The Starting 5: A look at some of the best hoops content from around the Internet
After a huge weekend of NBA Playoff games, Monday’s biggest news is that fifth-year Spurs wing Kawhi Leonard was named Defensive Player of the Year for the second season in a row. Leonard’s Spurs destroyed the injury-depleted Memphis Grizzlies in Game 1 on Sunday, and for the second day in a row San Antonio emerges victorious, as Warriors power forward Draymond Green posed a real threat to Leonard’s chances at repeating. With that said, FOX Sports’ Michael Pina looks at how Leonard could be in line to win this award every season in the near future, and how his unique skill set and motor could make him the best defensive player in NBA history.
In a weekend filled with lopsided matchups, one of the big surprises was how tight the eighth-seeded Detroit Pistons hung with the Eastern Conference’s top-seeded Cleveland Cavaliers. On top of the Cavs being NBA championship contenders, this was the first playoff game for four of Detroit’s five starting players, who all played really well for the majority of the game. Unfortunately for Stan Van Gundy, his group fell apart in the fourth quarter, but if he’s able to get his team to play the way it did for the majority of Game 1, this could be a real series.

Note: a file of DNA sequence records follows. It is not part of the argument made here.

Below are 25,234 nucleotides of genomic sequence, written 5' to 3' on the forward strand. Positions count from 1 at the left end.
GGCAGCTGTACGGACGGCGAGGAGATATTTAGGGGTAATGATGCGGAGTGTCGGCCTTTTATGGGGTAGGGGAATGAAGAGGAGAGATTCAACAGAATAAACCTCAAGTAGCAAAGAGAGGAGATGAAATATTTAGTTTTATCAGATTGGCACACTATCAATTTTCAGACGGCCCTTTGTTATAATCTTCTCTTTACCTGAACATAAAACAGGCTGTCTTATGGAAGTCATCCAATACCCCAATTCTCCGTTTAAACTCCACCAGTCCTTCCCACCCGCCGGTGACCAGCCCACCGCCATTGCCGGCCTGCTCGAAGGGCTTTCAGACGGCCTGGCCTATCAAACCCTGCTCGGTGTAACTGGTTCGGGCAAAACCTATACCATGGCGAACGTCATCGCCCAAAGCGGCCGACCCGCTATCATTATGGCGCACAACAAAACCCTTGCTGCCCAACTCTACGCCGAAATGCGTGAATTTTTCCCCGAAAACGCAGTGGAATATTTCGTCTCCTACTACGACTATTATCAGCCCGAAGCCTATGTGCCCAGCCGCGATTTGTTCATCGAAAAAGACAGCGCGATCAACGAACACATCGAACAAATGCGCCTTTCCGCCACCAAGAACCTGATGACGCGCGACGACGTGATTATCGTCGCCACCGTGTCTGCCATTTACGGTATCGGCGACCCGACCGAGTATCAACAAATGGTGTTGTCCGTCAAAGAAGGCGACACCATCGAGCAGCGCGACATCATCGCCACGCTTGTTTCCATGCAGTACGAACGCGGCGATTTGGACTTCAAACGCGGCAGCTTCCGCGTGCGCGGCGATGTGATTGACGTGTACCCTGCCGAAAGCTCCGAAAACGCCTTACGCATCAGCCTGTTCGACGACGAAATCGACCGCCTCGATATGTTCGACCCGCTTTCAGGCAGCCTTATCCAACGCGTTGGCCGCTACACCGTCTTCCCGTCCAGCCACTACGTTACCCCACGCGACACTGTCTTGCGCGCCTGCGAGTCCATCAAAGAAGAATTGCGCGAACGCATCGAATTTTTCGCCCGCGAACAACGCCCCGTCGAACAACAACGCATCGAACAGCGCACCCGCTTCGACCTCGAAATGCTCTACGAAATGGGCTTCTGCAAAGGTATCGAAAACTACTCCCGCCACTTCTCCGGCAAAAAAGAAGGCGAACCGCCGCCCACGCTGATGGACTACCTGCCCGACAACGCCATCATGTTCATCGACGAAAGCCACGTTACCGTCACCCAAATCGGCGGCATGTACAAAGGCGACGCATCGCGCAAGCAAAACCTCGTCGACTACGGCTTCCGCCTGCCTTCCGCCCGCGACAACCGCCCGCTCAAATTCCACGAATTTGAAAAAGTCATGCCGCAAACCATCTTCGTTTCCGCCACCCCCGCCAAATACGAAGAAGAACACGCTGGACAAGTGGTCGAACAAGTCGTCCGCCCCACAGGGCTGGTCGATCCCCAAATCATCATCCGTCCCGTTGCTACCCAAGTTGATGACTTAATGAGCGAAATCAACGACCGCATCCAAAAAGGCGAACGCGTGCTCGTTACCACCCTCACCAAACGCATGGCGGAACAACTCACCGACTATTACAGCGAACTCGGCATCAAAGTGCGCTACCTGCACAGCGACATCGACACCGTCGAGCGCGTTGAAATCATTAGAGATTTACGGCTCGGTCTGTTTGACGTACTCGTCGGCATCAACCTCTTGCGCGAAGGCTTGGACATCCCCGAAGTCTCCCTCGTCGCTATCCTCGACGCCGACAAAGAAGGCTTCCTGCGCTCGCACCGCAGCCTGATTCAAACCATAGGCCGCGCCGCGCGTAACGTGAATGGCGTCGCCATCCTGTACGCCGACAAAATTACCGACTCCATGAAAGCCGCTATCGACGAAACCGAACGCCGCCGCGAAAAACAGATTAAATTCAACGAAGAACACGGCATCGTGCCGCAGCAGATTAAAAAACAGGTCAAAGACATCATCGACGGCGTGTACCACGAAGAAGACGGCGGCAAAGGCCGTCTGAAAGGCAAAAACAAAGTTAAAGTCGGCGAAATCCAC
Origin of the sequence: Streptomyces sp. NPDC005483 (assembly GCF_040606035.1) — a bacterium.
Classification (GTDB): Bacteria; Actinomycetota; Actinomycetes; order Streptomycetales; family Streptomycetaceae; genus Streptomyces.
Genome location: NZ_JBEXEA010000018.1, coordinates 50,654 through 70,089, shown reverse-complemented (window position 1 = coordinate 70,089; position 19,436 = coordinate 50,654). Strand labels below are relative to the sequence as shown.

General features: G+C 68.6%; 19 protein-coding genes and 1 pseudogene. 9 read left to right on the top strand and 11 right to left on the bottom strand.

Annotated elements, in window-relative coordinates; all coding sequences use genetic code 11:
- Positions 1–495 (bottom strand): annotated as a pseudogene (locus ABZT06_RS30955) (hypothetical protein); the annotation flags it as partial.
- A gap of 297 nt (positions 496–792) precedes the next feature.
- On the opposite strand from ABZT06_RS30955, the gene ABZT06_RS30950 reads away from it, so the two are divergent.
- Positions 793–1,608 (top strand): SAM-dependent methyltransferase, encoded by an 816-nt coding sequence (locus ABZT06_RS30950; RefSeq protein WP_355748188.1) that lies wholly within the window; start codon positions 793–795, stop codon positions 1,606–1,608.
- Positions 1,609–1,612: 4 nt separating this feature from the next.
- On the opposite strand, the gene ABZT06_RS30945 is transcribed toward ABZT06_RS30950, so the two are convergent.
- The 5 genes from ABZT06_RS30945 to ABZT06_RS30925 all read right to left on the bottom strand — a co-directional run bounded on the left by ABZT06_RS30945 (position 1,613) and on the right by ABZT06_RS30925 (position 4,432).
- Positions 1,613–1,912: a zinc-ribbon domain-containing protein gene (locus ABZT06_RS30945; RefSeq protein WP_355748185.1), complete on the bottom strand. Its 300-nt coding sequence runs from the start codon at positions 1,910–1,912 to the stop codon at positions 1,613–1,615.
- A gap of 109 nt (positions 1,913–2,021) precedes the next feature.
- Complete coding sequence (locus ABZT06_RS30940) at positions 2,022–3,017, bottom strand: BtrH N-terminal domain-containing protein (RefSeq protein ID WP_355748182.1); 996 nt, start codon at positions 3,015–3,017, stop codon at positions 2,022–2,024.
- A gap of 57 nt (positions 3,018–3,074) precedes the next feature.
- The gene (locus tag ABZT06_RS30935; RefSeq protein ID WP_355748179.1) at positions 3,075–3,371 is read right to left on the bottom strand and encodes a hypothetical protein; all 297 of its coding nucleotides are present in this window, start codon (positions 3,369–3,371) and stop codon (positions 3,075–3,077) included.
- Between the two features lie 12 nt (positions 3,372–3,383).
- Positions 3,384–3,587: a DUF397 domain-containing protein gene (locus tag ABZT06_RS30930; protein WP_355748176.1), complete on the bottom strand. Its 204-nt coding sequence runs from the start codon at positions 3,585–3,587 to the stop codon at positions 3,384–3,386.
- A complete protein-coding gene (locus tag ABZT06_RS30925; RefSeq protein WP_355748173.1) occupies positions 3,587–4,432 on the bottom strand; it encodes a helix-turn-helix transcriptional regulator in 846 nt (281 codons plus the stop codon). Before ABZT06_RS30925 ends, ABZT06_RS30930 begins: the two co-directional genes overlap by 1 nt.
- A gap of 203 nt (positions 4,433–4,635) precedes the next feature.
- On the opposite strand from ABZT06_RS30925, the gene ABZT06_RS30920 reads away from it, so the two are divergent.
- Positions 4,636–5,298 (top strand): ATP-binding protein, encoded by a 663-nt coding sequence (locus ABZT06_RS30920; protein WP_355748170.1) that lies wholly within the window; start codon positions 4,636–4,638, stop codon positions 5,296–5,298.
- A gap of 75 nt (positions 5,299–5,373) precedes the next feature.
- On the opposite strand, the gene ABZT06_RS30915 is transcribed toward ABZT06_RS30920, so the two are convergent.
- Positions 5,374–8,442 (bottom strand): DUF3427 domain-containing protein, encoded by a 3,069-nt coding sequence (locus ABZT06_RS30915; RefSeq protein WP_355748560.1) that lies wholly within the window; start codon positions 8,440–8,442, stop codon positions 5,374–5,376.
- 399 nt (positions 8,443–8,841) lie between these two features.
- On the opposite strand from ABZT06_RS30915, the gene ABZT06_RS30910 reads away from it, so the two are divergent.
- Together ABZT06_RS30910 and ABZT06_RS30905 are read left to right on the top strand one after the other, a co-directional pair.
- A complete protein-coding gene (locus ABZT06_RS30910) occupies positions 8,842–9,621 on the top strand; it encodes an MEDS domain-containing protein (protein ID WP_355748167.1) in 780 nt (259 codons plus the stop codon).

Come on people, it shouldn’t be shocking that Blake Griffin — a guy who was vastly regarded as a top 10 player in the NBA before the 2015-16 season began and is still very much in the middle of his prime — looked great against Mason Plumlee, Ed Davis and whatever other “bigs” the Portland Trail Blazers are going to throw at him this series. Still, with the Clippers being the only team with home-court advantage in the Western Conference that fans think has a chance at losing its series, it only took one playoff game for basketball pundits to adjust their heads and realize they’re significantly more talented than their opponent. Griffin’s 19-point, 12-rebound, six-assist performance in Game 1 led the Clippers to a 20-point victory, but above all else, The Vertical’s Chris Mannix thinks Griffin’s return can fuel a long playoff run.
The Golden State Warriors did a ton right on Saturday to take Game 1 in their series against the Houston Rockets. Between outscoring them 33-15 in the first quarter, hitting 40 percent of their three point attempts and winning the rebounding war, the most impressive thing the Warriors were able to do was keep James Harden off the free throw line. That’s right, Houston’s scorer extraordinaire didn’t attempt a single free throw. CBS’s Zach Harper explains how the Warriors accomplished this unthinkable feat.
With so many players from past generations criticizing today’s NBA and refusing to give credit to some of today’s milestones, The Washington Post’s Jerry Brewer connected with several point guards to discuss the prowess of the position in today’s game. This deep dive takes a look at how rule changes have led to different styles of play, and even reveals a former NBA great admitting he couldn’t hang with today’s best players.